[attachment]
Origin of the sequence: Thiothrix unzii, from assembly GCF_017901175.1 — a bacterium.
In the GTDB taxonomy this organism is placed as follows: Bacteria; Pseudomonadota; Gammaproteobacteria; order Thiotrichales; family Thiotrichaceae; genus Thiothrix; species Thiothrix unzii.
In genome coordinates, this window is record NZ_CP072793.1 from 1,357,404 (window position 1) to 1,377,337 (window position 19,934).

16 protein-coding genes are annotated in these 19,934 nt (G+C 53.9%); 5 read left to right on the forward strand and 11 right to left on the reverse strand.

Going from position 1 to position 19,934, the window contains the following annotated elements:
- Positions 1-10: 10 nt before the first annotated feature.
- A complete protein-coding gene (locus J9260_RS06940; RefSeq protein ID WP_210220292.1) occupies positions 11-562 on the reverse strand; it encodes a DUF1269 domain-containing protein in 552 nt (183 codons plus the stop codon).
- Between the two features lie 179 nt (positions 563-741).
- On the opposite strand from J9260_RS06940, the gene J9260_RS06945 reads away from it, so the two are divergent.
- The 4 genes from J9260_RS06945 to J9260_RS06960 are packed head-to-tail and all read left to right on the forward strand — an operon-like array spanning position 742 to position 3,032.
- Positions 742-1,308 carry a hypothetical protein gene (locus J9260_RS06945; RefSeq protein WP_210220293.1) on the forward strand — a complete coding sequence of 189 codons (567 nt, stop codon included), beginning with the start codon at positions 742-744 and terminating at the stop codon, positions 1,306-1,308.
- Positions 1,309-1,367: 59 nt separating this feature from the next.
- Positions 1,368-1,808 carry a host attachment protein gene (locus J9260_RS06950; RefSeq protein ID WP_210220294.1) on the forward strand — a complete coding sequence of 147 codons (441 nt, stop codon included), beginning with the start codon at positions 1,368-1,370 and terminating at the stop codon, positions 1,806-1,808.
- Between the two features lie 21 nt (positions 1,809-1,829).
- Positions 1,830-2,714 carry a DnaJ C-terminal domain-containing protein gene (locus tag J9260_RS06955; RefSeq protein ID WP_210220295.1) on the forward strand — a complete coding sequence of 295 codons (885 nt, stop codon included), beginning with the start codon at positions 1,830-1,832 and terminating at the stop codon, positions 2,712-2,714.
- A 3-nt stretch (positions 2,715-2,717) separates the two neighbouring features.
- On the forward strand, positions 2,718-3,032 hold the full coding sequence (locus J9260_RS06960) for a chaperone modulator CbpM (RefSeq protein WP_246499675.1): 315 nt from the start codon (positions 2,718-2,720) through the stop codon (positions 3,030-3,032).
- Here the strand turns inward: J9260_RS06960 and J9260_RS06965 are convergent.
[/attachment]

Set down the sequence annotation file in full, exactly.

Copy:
Origin of the sequence: Thiothrix unzii, from assembly GCF_017901175.1 — a bacterium.
In the GTDB taxonomy this organism is placed as follows: Bacteria; Pseudomonadota; Gammaproteobacteria; order Thiotrichales; family Thiotrichaceae; genus Thiothrix; species Thiothrix unzii.
In genome coordinates, this window is record NZ_CP072793.1 from 1,357,404 (window position 1) to 1,377,337 (window position 19,934).

16 protein-coding genes are annotated in these 19,934 nt (G+C 53.9%); 5 read left to right on the forward strand and 11 right to left on the reverse strand.

Going from position 1 to position 19,934, the window contains the following annotated elements:
- Positions 1-10: 10 nt before the first annotated feature.
- A complete protein-coding gene (locus J9260_RS06940; RefSeq protein ID WP_210220292.1) occupies positions 11-562 on the reverse strand; it encodes a DUF1269 domain-containing protein in 552 nt (183 codons plus the stop codon).
- Between the two features lie 179 nt (positions 563-741).
- On the opposite strand from J9260_RS06940, the gene J9260_RS06945 reads away from it, so the two are divergent.
- The 4 genes from J9260_RS06945 to J9260_RS06960 are packed head-to-tail and all read left to right on the forward strand — an operon-like array spanning position 742 to position 3,032.
- Positions 742-1,308 carry a hypothetical protein gene (locus J9260_RS06945; RefSeq protein WP_210220293.1) on the forward strand — a complete coding sequence of 189 codons (567 nt, stop codon included), beginning with the start codon at positions 742-744 and terminating at the stop codon, positions 1,306-1,308.
- Positions 1,309-1,367: 59 nt separating this feature from the next.
- Positions 1,368-1,808 carry a host attachment protein gene (locus J9260_RS06950; RefSeq protein ID WP_210220294.1) on the forward strand — a complete coding sequence of 147 codons (441 nt, stop codon included), beginning with the start codon at positions 1,368-1,370 and terminating at the stop codon, positions 1,806-1,808.
- Between the two features lie 21 nt (positions 1,809-1,829).
- Positions 1,830-2,714 carry a DnaJ C-terminal domain-containing protein gene (locus tag J9260_RS06955; RefSeq protein ID WP_210220295.1) on the forward strand — a complete coding sequence of 295 codons (885 nt, stop codon included), beginning with the start codon at positions 1,830-1,832 and terminating at the stop codon, positions 2,712-2,714.
- A 3-nt stretch (positions 2,715-2,717) separates the two neighbouring features.
- On the forward strand, positions 2,718-3,032 hold the full coding sequence (locus J9260_RS06960) for a chaperone modulator CbpM (RefSeq protein WP_246499675.1): 315 nt from the start codon (positions 2,718-2,720) through the stop codon (positions 3,030-3,032).
- Here the strand turns inward: J9260_RS06960 and J9260_RS06965 are convergent.